Not least because of the rising cost of living, solidarity with Ukraine is in danger of cracking. Less support would be fatal.
When it comes to reports of success in the war in Ukraine, from whatever side, a good dose of skepticism is appropriate per se. Nevertheless, a development that has been observed since the end of August seems to be continuing this week. Ukrainian troops are not only holding their positions, they are gaining ground. With their counter-offensive, they are said to be gaining ground in the south, but also in the east of the country.
More than 20 villages are said to have been recaptured in the Kharkiv area, and Moscow wants to respond by sending armored vehicles and cannons. Otherwise, however, is of noteworthy attempts by Russian soldiers, the Advance of the Ukrainians to counter something, so far nothing has been handed down. Rather, the "liberators" are on the defensive and, as in Kharkiv, just manage to transport the injured and military equipment away.
If these “facts” prove to be reliable, it would be of great importance for President Volodymyr Zelensky and his government: On the one hand, the spirit of resistance of the Ukrainians is likely to be fueled again. Because they, in particular, have been paying an immense price for almost seven months. On the other hand, it would also send a clear signal to the western states not to let up with their help, along the lines of: Look, we are in a position to turn the tide of this war in our favor.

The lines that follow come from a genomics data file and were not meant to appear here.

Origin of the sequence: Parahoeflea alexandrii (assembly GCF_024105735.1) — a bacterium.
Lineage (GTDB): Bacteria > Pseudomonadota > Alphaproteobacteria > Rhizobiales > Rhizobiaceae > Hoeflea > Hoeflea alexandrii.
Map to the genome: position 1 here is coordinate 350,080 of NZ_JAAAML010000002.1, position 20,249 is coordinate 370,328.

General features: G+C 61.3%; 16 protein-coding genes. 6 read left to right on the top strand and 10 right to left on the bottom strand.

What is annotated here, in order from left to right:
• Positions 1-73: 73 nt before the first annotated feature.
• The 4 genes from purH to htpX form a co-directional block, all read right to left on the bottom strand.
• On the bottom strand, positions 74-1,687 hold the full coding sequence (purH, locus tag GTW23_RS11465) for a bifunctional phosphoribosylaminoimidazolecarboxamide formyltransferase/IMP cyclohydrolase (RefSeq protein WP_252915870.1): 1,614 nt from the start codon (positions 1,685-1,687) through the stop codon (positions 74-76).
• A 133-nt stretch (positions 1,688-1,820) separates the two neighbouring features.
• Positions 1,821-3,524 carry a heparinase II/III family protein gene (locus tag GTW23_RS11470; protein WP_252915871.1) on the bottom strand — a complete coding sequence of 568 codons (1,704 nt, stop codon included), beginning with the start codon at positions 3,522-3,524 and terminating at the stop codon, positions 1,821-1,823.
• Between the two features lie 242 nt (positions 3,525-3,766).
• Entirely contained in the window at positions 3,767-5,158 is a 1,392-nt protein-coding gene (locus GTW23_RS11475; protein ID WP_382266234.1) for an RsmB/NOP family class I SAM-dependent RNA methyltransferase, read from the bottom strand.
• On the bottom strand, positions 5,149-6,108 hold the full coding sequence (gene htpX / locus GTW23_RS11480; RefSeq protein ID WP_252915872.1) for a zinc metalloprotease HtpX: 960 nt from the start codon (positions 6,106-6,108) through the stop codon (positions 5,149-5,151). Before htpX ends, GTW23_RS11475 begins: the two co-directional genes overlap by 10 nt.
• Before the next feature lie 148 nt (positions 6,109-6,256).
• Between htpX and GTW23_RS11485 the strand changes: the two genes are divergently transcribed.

Addressing the supporters seems more necessary than ever. Not only is war fatigue growing here, but above all the fear of social upheaval as a result of an energy crisis and skyrocketing prices. Also are the usual suspects in arms shipments, such as Berlin, are still not in a donor mood. And Russia? We don't know anything specific, just this much: the conquest of the entire Donbass, Vladimir Putin's declared minimum goal, is a long time coming.
The announced referendums in the occupied territories in southern Ukraine have been postponed indefinitely. At a Economic Forum in Vladivostok Putin said Russia has lost nothing. Indeed? The Kremlin boss isn't just running out of soldiers. In society, too, there is growing resentment about the "special operation". Seven deputies from a district administration in St. Petersburg are to be prosecuted for "discrediting the army".
You want to submit a proposal to the Duma Putin for treason to be removed from office. A penalty is likely to follow. Problem solved? Unfortunately, no. They could really start now.